T5 lighting is similar in physical appearance to T8 lighting but is 5/8 inch in diameter. The T5 tube will produce a significantly higher output when compared to the same length of T8 lamp, e.g. a 48” T8 tube produces 36w of light whereas a 48” T5 tube will produce 54w. While T5 lighting is marginally more expensive than T8 lighting, in terms of ‘bang for buck’ the T5 represents better value.
As with T8 tubes, these lamps will need to be replaced every 9-12 months due to light quality degradation.
T5 tubes generate heat which can be an issue in aquariums with hoods, although the heat output is not normally an issue.
As with T8 tubes, reflectors can be fitted to T5 lamps to greatly increase their useful output.
Using T5 lighting in your aquarium normally allows you to easily upgrade once your experience (and wallet) allows. Adding more T5 tubes is an easy way to increase light output if you decide to move from soft corals to LPS/SPS. You will need an appropriate lighting controller and the bulbs to add more lighting. The controller is normally positioned in the cupboard out of sight, and the new lights attached to the existing hood using the brackets supplied with the controller.
T5 tubes should only be used on aquariums up to 30” deep unless they are being used as supplemental lighting to metal halides.
Metal halide lighting was, until very recently, seen as the only real choice for lighting a full reef aquarium due to its high light output capabilities. Using metal halides also creates a pleasing (and natural looking) shimmer effect on the sand bed and corals in an aquarium.
Metal halides are capable of penetrating the aquarium water to greater depths than other forms of lighting, although LED technology is rapidly improving in this area. As a general rule we would suggest using the following as a minimum for a full reef aquarium:
18” Depth = 150w Metal Halide
24” Depth = 250w Metal Halide
24+” Depth = 400w Metal Halide
Metal halides will need to be suspended above the aquarium either from a wall or a ceiling. This gives the benefit of being able to easily adjust the distance between the light source and the water surface to fine tune spread of light and intensity.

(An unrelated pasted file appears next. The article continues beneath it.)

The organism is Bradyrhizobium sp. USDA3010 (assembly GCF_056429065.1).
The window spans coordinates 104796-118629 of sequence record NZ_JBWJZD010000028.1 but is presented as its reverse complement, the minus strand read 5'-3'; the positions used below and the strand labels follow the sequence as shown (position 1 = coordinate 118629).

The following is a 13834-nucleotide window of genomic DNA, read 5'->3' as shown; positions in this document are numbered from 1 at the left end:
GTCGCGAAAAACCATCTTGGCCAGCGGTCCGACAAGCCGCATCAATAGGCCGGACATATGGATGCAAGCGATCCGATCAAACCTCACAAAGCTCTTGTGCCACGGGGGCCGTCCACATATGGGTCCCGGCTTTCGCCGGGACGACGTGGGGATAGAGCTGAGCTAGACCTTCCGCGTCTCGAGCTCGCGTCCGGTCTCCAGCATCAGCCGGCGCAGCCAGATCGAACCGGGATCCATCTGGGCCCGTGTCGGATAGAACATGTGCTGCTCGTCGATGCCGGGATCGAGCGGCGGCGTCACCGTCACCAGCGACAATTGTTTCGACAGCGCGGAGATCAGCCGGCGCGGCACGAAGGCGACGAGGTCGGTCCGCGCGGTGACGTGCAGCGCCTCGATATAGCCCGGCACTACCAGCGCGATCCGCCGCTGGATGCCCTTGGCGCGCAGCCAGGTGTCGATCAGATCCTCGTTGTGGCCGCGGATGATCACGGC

As metal halides generate a significant amount of heat, suspending them above the tank allows for air flow around the units and the surface of the water to aid cooling. In summer, fans may be required to keep things cool.
Bulbs in metal halide units will need to be replaced every 8-12 months.
Metal halides normally need to be supplemented with actinic T5 lights to provide the correct light spectrum for coral growth.
The running costs and energy consumption of metal halide lighting are considerable. However, if you wish to keep SPS corals successfully in a relatively deep aquarium, they are almost a necessity. LED lighting is now capable of giving comparable performance.
If using more than 1 metal halide lamp to light your aquarium you may find that a chiller becomes essential in order to keep the aquariums temperatures in check.
LED lighting is still considered to be the ‘new boy’ amongst aquarium lighting choices but it is quickly proving itself to be an extremely viable and cost effective solution.
The latest generation of LED lighting, such as the TMC AquaRay range, boast impressive light output figures and low running costs.
Unlike fluorescent lighting and metal halide lighting, LED lights have a life of around 50,000 hours (that’s about 14 years at 10 hours a day!!!) with no noteworthy light quality degradation and less than 20% output reduction over that lifespan. Taking into account how many times you would have to change fluorescent tubes or metal halide bulbs over that period, LED lighting is fantastic value for money.
LED’s use very little energy, and the energy they do use is converted into light very efficiently, which reduces the heat output of your lighting system removing the need for expensive cooling equipment.
The coverage of LED lighting is quite concentrated and so for larger aquariums, quite a few units will be required to get an even spread of light. As with metal halide, LED lighting is a point light source and so, creates a shimmer effect.
LED lighting is controllable (depending on brand) allowing for dawn/dusk effects amongst other things. This creates a more natural environment for your tank inhabitants and reduces stress for your fish.
Running cost comparison
This table shows the running costs (for lighting) for a 36x18x18 aquarium containing a mix of SPS and soft corals. Costs are based on the lights being on for 10 hours per day.
|Equipment||Running costs per month (based on 12p/kwh)|
|6 x 39w T5||£8.54|
|1 x 150w metal halide & 2 x 39w actinic T5||£8.32|
|2 x TMC Aquabeam 1500XG & 2 x TMC Aquabeam 600 Marine Blue LED’s||£3.36|